ViraVerita E-Journal CFP Issue#20: “Dialectic of Critical Theory: From its Roots to the Present”

In its 20th issue marking the tenth anniversary of its launch, ViraVerita invites scholarly examination of the Critical Theory tradition, which acquired its name from the Frankfurt School and celebrated its centenary in 2023 but extends well beyond its original framework and context of 1923. 

Amidst current debates, there is a prevalent notion that Critical Theory faces a crisis today and has deviated from its original radicalism. However, contemporary thinkers who persistently adhere to Critical Theory continue to be influential in various ways. As we confront the problems of our age –disasters, wars, and poverty–  which are indeed quite similar to those of past periods, what can we say about the current state of Critical Theory, which has claimed to critically speak about the existing social situation since its foundation? 

If Critical Theory were to be deemed obsolete today due to its alleged departure from its roots, as represented by figures like Adorno and Horkheimer in 1923, such a proclamation would be invalid. This is precisely because the most distinctive feature of Critical Theory lies in its perpetual critique, even self-critique. However, if this assertion implies that despite diverging from its roots, Critical Theory has failed to effectuate social transformation, then we must evaluate our understanding of “critique” and consider how to sustain it in contemporary conditions: Just as the Enlightenment’s promise underwent critical scrutiny in the book Dialectic of Enlightenment, it is a timely imperative to scrutinize the “Dialectic of Critical Theory” critically. Many critical theorists, such as Axel Honneth, Nancy Fraser, and Rahel Jaeggi, engage in such reflection when pondering the current state of Critical Theory. However, this questioning not only entails an internal debate carried out within Critical Theory but also entails a reassessment of the areas that critical theorists are concerned with. Hence, our inquiry delves into both the methodological aspects of theoretical activity and its relationship with life and current social issues.

Since its foundation, ViraVerita has embraced an interdisciplinary approach, bridging theory and life while addressing contemporary issues. In its 20th issue, alongside criticizing Critical Theory, ViraVerita recognizes the importance of exploring potential new areas of inquiry that may arise from this critique and facilitate interdisciplinary dialogue from a contemporary standpoint. In this context, we aspire to discuss the opportunities opened up by Critical Theory and the horizons it may have missed, within a broad scope that extends to various other thinkers who show affinity with Critical Theory, including representatives from all generations of the Frankfurt School, such as Benjamin, Arendt, and Foucault. While doing so, we seek to spread across various fields such as philosophy, art, sociology, psychology, political economy, cultural studies, communication studies, and law. By inviting authors to interrogate the “Dialectic of Critical Theory” from its origins to the present, we aim to collectively contemplate new areas of inquiry where Critical Theory could be applied today.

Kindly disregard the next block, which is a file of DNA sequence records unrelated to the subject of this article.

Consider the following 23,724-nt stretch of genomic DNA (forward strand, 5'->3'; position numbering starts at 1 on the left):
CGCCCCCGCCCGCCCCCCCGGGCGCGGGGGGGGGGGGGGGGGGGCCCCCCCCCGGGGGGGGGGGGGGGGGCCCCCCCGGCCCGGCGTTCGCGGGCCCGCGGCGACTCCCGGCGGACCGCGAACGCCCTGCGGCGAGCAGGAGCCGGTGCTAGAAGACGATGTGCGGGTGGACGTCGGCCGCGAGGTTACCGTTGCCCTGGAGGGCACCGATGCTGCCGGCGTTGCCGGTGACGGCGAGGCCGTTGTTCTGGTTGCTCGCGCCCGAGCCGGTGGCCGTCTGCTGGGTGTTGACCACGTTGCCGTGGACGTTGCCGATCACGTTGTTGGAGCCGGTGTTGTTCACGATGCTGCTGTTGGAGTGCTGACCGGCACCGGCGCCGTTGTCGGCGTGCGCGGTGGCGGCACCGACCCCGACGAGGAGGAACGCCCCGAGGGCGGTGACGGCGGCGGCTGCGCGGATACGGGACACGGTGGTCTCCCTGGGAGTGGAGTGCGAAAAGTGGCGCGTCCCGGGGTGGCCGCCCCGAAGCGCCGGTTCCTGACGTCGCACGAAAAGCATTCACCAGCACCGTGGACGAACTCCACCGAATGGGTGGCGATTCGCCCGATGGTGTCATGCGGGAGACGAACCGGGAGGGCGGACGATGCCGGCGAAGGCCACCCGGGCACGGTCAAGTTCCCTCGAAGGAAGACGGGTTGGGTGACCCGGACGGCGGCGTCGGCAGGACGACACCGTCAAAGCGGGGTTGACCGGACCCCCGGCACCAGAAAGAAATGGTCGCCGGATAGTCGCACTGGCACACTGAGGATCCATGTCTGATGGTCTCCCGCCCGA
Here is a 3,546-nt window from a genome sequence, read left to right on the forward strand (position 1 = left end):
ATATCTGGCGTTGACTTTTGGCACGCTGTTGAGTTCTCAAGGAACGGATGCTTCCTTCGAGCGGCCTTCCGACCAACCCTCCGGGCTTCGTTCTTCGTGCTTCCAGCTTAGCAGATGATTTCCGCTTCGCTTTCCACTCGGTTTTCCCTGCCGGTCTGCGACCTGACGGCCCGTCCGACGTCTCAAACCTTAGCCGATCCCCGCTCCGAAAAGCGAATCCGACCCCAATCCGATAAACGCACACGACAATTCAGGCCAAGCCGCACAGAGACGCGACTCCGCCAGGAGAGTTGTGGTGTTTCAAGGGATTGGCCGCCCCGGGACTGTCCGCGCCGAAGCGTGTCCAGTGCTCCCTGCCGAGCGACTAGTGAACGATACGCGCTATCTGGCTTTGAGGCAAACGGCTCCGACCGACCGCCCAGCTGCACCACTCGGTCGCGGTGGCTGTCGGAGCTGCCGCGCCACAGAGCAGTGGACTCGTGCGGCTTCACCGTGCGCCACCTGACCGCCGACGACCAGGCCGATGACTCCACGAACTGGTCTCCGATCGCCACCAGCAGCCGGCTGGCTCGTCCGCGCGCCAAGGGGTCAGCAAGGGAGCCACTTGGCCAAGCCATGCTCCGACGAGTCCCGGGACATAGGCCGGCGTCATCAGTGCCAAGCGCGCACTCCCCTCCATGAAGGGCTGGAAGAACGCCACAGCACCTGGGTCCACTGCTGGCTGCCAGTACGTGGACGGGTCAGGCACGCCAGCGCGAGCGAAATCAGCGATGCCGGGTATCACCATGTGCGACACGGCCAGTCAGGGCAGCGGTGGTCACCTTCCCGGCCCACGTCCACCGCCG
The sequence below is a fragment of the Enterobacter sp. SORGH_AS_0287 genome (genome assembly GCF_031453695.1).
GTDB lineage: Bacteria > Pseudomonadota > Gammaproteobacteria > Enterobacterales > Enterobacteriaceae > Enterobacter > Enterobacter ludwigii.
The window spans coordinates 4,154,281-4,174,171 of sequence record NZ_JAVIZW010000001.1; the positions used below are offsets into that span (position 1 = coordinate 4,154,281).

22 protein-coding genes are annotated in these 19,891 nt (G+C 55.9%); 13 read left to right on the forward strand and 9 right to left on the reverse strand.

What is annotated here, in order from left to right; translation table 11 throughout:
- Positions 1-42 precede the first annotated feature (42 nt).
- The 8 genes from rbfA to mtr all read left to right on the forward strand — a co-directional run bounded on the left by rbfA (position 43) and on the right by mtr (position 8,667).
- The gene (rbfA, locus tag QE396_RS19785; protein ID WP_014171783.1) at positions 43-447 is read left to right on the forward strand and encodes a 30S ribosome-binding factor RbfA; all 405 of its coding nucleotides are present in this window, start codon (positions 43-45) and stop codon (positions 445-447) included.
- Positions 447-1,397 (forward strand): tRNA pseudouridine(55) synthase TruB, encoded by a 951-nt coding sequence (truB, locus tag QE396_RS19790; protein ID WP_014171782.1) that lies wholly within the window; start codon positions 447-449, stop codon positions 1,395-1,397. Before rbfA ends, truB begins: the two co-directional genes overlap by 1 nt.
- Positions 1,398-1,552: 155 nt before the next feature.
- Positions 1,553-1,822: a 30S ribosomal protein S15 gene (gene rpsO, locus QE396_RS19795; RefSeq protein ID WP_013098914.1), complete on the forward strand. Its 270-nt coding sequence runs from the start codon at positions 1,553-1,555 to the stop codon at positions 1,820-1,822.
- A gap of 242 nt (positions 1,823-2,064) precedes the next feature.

We welcome your contributions in the form of research articles, book reviews, compilation articles, and translations, not limited to the suggested topics provided under the title “Dialectic of Critical Theory: From its Roots to the Present,” until October 1st, 2024. Submissions can be made via, where detailed information about the journal is available. Contributions may encompass various topics associated with the aforementioned theme.

Editors of this issue: Elis Şimşon, İlker Tepe, Umur Başdaş, Toros Güneş Esgün

Suggested Topics:

  • Critical Theory in the 21st Century 
  • Anticipations and Misjudgments of the First Generation of the Frankfurt School 
  • Frankfurt School Beyond Borders: The Effects of the Frankfurt School in the World 
  • Critique as Method 
  • Critique of Dialectics 
  • Relationships of The Frankfurt School Thinkers with the History of Philosophy (Kant, Hegel, Marx, Nietzsche, Kierkegaard, Heidegger, etc.) 
  • Thinkers on the Periphery of the Frankfurt School 
  • Critical Theory and Gender: Feminisms and Queer Theory 
  • Critical Theory, Post-Colonialism, and Decolonialism 
  • Critical Theory and Critiques of Capitalism 
  • Critical Theory and Nature 
  • Critical Theory and Aesthetic Theory 
  • Critical Theory in Cinema and Literature 
  • Critical Theory and Communication Studies 
  • Perspective Analysis in Critical Legal Studies: Yesterday – Today – Tomorrow 
  • Discussion of Radicalisms and Critical Legal Discourse 
  • Critique of Psychology, Psychoanalysis, and Critical Psychology 
  • Critical Theory and Analytic Philosophy 
  • Critical Phenomenology 
  • Critical Sociology and the Transformation of the Social 
  • Critique of Emotion, Experience, and Practices 
  • Critical Theory and Social Media 
  • Critical Technology Studies and/or Science, Technology, and Society (STS) Studies
  • Transformation of the Culture Industry, Happiness Industry, and Emotional Capitalism 
  • Critical Theory and Genocide 
  • Cosmopolitanism, Nation-State, and Critical Theory 
  • Critical Pedagogy and Enlightenment 
  • Critical Theory Studies in Turkey 
  • Critique, Crisis, Resistance, Solidarity